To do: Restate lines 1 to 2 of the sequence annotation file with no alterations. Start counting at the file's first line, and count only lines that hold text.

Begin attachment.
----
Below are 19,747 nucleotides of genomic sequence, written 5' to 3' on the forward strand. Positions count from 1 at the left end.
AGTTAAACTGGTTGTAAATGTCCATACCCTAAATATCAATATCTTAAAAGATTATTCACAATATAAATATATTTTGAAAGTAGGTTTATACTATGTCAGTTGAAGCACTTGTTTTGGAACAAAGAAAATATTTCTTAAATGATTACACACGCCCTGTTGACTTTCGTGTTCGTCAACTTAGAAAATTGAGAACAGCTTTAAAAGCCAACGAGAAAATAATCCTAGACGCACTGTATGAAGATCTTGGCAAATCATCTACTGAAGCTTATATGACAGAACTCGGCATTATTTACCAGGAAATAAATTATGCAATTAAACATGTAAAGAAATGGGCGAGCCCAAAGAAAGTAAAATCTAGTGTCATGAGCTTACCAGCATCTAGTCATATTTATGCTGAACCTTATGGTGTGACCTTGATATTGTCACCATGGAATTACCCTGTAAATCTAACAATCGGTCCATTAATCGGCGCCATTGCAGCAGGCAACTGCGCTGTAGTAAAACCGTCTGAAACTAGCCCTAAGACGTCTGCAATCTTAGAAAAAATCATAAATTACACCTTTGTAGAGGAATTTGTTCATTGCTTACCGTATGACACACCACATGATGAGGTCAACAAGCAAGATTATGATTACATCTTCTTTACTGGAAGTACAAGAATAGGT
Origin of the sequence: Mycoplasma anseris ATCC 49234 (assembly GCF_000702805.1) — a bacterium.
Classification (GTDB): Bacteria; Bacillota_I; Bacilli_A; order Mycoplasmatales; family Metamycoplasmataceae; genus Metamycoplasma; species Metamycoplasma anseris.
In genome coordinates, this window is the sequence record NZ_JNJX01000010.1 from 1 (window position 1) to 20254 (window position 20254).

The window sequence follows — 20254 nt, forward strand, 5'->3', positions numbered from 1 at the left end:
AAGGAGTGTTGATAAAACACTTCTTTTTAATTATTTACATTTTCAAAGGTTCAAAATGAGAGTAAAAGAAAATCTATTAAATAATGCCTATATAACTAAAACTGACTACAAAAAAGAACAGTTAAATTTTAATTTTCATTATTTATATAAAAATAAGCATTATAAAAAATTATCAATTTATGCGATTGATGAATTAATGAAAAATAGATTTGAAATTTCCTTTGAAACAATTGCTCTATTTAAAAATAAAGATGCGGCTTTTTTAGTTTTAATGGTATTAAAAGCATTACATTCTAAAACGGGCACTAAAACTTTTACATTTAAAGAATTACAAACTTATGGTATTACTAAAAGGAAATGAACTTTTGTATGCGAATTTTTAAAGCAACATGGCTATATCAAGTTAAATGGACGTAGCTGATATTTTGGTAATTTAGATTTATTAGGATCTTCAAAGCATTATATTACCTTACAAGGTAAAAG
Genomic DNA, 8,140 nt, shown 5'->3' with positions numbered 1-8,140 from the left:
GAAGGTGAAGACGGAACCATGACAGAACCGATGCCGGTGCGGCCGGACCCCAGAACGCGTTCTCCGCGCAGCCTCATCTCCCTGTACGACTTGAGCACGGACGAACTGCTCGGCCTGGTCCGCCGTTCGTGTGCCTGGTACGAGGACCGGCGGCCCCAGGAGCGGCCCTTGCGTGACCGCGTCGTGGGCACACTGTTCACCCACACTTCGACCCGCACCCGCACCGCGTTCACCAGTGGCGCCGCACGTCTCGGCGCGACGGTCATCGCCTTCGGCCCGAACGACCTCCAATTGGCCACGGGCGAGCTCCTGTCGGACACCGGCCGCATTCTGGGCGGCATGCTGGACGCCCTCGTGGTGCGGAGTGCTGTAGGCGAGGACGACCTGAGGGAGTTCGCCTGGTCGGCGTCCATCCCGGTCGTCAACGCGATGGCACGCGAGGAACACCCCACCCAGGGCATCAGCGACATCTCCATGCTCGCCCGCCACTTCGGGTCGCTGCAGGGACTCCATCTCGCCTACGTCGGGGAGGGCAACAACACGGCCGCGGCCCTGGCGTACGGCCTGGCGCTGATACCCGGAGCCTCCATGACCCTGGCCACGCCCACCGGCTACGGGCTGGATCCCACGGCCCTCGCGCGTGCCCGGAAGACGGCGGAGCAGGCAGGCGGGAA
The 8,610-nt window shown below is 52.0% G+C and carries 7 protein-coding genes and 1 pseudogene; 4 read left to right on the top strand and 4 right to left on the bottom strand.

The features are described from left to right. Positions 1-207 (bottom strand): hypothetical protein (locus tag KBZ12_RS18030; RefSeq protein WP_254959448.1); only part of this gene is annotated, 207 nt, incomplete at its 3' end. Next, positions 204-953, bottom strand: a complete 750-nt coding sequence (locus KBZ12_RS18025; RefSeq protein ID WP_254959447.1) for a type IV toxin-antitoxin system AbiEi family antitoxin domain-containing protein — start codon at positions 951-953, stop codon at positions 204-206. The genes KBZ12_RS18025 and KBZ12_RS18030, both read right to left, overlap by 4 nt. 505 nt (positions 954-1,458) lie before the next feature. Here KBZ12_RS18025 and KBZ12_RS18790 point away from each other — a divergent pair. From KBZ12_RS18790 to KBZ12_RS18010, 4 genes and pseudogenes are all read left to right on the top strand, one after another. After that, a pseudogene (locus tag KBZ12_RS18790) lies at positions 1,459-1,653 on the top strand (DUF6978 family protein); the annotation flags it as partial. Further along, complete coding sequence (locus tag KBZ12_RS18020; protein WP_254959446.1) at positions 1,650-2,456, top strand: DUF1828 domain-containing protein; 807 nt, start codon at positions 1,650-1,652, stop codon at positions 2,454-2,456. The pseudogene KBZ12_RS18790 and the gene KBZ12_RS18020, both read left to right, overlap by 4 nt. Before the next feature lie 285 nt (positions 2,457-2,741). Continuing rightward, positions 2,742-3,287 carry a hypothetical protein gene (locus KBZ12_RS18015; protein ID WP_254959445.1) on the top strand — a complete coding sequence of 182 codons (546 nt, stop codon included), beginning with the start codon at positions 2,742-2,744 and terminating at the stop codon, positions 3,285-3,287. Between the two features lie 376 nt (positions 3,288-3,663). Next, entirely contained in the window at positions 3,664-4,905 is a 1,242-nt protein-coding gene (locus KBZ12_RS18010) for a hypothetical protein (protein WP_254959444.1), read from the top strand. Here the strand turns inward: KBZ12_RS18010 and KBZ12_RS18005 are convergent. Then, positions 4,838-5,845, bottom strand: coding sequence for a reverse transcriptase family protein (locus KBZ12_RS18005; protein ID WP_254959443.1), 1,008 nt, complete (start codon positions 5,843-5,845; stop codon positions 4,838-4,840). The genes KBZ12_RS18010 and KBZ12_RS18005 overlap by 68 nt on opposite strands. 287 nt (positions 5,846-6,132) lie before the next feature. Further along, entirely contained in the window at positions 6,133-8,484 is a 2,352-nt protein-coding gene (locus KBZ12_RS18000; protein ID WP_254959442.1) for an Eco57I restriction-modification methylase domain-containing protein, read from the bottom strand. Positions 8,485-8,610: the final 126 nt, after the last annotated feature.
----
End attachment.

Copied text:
Below are 19,747 nucleotides of genomic sequence, written 5' to 3' on the forward strand. Positions count from 1 at the left end.
AGTTAAACTGGTTGTAAATGTCCATACCCTAAATATCAATATCTTAAAAGATTATTCACAATATAAATATATTTTGAAAGTAGGTTTATACTATGTCAGTTGAAGCACTTGTTTTGGAACAAAGAAAATATTTCTTAAATGATTACACACGCCCTGTTGACTTTCGTGTTCGTCAACTTAGAAAATTGAGAACAGCTTTAAAAGCCAACGAGAAAATAATCCTAGACGCACTGTATGAAGATCTTGGCAAATCATCTACTGAAGCTTATATGACAGAACTCGGCATTATTTACCAGGAAATAAATTATGCAATTAAACATGTAAAGAAATGGGCGAGCCCAAAGAAAGTAAAATCTAGTGTCATGAGCTTACCAGCATCTAGTCATATTTATGCTGAACCTTATGGTGTGACCTTGATATTGTCACCATGGAATTACCCTGTAAATCTAACAATCGGTCCATTAATCGGCGCCATTGCAGCAGGCAACTGCGCTGTAGTAAAACCGTCTGAAACTAGCCCTAAGACGTCTGCAATCTTAGAAAAAATCATAAATTACACCTTTGTAGAGGAATTTGTTCATTGCTTACCGTATGACACACCACATGATGAGGTCAACAAGCAAGATTATGATTACATCTTCTTTACTGGAAGTACAAGAATAGGT